The Meaning Of Repentance

The principle of causality, which states that all worldly phenomena, including our thoughts and actions, are subject to the law of cause and consequence, is a fundamental teaching in Buddhism. The wrongs and harms we committed in the past bring the obstacles we face in our lives now, and the wrongs and harms we do now will bring obstacles to our future. These obstacles are called karmic obstacles, which are the ripened fruits of our past actions. They bring hurdles and hardship to our career, family, health, and cultivation.

However, karmic obstacles can be avoided and removed through the process of repentance, which consists of two elements. One involves the rituals of confession in which we make offerings such as flowers and fruits to the Three Jewels as we sincerely confess and repent our sins. Through these rituals, we look honestly into our minds for the causes of our wrongdoings, sincerely accept responsibility for the harms we have caused, and resolve never to commit the same transgressions again. The other involves contemplation in which we reflect on the empty nature of all worldly phenomena, including our body, mind, and karma. When we keep our minds pure, clear, undisturbed by any thoughts, emotions and concepts, we will be able to transcend all karmic obstacles.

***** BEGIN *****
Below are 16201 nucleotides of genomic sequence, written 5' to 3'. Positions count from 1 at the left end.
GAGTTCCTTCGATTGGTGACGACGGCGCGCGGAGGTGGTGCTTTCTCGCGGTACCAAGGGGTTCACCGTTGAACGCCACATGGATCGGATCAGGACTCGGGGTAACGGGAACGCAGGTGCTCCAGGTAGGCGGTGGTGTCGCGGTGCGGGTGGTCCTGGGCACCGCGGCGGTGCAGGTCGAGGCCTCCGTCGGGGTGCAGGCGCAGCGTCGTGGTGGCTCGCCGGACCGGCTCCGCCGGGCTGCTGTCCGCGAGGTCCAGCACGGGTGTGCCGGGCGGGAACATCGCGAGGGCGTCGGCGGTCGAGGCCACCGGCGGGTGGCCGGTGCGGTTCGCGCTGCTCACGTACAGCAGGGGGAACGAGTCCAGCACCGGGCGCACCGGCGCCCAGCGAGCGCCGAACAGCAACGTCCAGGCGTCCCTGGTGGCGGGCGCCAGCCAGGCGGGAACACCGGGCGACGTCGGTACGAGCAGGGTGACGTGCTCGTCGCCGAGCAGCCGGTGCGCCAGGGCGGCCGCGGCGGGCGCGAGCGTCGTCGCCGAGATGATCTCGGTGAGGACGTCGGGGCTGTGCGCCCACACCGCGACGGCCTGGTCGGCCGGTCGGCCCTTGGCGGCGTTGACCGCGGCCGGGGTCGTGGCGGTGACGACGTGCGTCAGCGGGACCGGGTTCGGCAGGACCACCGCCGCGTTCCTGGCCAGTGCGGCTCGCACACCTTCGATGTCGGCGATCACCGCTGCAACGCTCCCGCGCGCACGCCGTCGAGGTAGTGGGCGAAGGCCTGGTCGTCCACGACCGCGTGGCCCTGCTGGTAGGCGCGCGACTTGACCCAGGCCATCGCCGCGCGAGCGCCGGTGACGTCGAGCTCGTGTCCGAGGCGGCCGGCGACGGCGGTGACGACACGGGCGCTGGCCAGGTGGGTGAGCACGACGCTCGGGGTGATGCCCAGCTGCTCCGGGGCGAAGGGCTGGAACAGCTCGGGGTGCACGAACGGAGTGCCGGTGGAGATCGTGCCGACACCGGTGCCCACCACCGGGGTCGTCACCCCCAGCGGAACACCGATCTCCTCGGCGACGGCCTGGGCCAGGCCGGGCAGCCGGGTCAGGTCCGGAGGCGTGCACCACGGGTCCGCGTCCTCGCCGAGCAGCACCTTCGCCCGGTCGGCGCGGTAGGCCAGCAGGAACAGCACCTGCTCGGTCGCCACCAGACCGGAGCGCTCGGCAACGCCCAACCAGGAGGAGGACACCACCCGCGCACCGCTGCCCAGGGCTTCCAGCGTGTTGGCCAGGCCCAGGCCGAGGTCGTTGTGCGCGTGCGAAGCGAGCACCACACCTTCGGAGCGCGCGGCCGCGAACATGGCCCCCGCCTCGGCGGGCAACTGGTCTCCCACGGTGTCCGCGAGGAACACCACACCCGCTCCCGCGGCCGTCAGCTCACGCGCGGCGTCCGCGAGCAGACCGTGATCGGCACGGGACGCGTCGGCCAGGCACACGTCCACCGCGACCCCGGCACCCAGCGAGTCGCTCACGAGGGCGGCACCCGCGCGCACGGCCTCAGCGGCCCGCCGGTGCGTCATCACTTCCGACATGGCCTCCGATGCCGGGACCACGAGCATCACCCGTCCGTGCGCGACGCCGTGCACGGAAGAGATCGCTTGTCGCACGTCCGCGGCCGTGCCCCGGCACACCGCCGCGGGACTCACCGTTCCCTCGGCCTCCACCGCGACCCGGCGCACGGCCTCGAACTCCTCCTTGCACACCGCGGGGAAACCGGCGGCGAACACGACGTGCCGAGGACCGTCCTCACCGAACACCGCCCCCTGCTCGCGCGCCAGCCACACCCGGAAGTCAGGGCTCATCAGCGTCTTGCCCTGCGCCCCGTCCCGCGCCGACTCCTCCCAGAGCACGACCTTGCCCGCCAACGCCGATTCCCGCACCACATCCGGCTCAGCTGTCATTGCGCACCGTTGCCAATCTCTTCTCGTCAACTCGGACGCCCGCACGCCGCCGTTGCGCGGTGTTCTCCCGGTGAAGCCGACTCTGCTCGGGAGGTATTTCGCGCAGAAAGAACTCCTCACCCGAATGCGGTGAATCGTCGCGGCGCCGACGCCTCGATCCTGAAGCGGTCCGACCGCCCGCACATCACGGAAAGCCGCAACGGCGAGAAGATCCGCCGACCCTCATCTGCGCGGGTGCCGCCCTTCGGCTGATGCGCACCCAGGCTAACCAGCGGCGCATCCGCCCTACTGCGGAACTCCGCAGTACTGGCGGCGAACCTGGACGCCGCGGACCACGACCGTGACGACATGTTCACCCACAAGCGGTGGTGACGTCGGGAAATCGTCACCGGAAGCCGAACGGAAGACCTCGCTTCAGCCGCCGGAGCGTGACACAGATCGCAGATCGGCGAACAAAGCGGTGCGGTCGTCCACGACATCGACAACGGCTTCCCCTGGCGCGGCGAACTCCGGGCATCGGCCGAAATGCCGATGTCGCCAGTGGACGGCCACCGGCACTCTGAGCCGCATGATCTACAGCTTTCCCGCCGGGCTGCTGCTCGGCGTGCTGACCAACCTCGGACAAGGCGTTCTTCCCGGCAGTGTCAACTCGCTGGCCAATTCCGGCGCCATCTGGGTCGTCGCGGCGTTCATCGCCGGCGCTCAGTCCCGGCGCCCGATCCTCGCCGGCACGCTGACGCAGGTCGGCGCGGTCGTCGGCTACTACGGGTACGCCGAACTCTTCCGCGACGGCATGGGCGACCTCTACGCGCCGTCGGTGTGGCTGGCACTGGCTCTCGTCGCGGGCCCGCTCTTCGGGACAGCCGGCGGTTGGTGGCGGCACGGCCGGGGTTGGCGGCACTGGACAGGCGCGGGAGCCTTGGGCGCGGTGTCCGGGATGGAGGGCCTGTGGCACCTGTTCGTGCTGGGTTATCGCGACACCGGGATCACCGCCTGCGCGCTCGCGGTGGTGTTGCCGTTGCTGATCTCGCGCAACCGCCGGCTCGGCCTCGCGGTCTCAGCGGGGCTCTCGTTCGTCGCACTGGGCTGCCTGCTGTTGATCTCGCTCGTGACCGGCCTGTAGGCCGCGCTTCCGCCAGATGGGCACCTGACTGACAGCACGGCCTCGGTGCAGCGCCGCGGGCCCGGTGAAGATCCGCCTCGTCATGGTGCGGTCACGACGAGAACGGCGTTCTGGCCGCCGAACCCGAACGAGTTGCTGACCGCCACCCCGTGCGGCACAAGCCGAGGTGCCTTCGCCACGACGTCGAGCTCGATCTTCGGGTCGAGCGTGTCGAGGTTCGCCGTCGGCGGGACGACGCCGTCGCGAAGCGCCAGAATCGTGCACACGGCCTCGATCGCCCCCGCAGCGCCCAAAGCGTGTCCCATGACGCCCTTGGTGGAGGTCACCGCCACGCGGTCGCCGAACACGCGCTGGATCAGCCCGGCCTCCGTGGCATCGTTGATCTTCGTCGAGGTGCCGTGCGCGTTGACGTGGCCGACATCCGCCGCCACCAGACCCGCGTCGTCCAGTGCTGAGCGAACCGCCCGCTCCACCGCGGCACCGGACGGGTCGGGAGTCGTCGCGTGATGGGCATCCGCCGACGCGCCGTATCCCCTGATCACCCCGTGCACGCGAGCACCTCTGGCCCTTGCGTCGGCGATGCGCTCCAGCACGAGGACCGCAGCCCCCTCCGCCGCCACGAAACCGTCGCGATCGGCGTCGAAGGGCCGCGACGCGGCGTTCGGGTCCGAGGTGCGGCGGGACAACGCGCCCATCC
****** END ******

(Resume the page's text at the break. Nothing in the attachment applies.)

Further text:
Once there were two dissenters of the Buddha, King Ajatasattu and Devadatta, who conspired to discredit the Buddha’s teachings and harm the Buddha. After their failed plots, King Ajatasattu found malignant tumors growing all over his body. He sought help from Jivaka, the most famous doctor in Buddha’s time, who was known for his miraculous power to cure any disease. But the miracle doctor told the King, “I may be the best doctor alive, but I cannot cure your tumors, for they are the karmic consequences of your ill will to harm the Buddha. The only way to get rid of these painful tumors is to go directly to the Buddha and repent your sins.” The King then had his attendants carry him to the Buddha, to whom he confessed his wrongdoings and made earnest repentance. Surely enough, his tumors disappeared the next day. When we get sick, we can use the occasion to examine our minds and reflect on our actions, speech, and thoughts, and repent for the transgressions we have committed. In addition, we should vow to always do good deeds, and walk the path of enlightenment. Getting to know our pure mind is the ultimate repentance for all the deluded acts we have done since time immemorial, and the cleanest, fastest way of removing our karmic obstacles.